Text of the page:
Tea with Milk
Author/Illustrator: Allen Say
Publisher: Houghton Mifflin
Publication Year: 1999
Brief Summary: A young woman who grew up in America returns to Japan with her parents and tries to adjust to her new life.
Awards, Honors and Prizes:
Best Children’s Books of the Year, 2000 ; Bank Street College of Education
Booklist Book Review Stars, March 15, 1999 ; American Library Association
Bulletin Blue Ribbons, 1999 ; Bulletin of the Center for Children’s Books
Capitol Choices, 1999 ; The Capitol Choices Committee
Children’s Books of Distinction, 2000 ; Riverbank Review
Children’s Catalog, Eighteenth Edition, 2001 ; H.W. Wilson
Children’s Catalog, Nineteenth Edition, 2006 ; H.W. Wilson
Children’s Literature Choice List, 2000 ; Children’s Literature
Not Just for Children Anymore!, 2001 ; Children’s Book Council
Notable Children’s Books, 2000 ; ALSC American Library Association
Publishers Weekly Book Review Stars, March 1999 ; Cahners
Recommended Literature: Kindergarten through Grade Twelve, 2002 ; California Department of Education
School Library Journal Best Books, 1999 ; Cahners
School Library Journal Book Review Stars, May 1999 ; Cahners
Smithsonian Magazine’s Notable Books for Children, 1999 ; Smithsonian
Special Interest Group of the International Reading Association, 2000 ; Special Interest Group of the International Reading Association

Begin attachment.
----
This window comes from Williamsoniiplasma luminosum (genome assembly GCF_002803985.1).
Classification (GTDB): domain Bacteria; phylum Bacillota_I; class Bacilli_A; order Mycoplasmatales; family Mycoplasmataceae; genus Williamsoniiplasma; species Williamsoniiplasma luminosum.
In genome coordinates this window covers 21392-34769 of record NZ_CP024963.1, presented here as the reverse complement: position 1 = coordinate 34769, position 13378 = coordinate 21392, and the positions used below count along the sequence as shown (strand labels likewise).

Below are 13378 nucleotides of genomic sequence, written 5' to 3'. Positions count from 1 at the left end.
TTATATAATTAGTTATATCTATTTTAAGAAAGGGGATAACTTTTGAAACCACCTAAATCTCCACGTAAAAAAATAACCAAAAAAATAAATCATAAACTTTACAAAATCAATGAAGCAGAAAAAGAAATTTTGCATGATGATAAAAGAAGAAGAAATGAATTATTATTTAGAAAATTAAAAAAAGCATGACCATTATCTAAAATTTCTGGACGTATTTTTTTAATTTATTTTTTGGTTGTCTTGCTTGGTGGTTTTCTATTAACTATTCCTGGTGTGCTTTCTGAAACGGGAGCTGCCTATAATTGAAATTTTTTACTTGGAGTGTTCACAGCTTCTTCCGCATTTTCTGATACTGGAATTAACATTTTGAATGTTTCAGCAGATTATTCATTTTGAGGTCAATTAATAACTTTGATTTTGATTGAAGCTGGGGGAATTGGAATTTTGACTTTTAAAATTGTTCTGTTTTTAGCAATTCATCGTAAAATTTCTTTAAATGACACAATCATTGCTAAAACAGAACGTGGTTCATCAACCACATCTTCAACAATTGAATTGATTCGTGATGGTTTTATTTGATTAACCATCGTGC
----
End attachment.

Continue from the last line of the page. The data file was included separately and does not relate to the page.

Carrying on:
Ideas for using this book in classroom or library; brief notes on curriculum connections/content learning standards/Common Core/etc.
- Social Studies: Discuss immigration…what is it? What might it be like if you have to move to a foreign country? What are some difficulties you might encounter? What are some good things that might come out of leaving for a new country?
- We’ve read stories about people who immigrated to America, but in this story, a Japanese-American girl must go with her parents to Japan and start a new life there. What kind of things does she have to get used to?
- Why do you think the parents want to go back to Japan?
- Social Studies: talk about Japan and its traditions and how these might be different from some of the traditions we have in the U.S.
- Students research their families background/heritage. Are there students whose families — parents, grandparents, or further back — have immigrated to the US, or have moved to a different country? Students can make a poster about their experience
- Students can interview their parents/grandparents about their feelings about leaving their homeland. Make a chart of what they miss about their homeland, and what they love about their new country.
- Read alongside Grandfather’s Journey and Tree of Cranes in sequence (Journey, then Tea with Milk, then Tree of Cranes). Discuss how the child in the first book is the young woman in the second, and the mom in the third.
- Have you travelled outside of the country before? What was it like? What did you see/learn/experience? Have students make travel brochures about a place they have visited and would like to promote to their friends (does not have to be outside of the country!).
Accessed at: Personal Library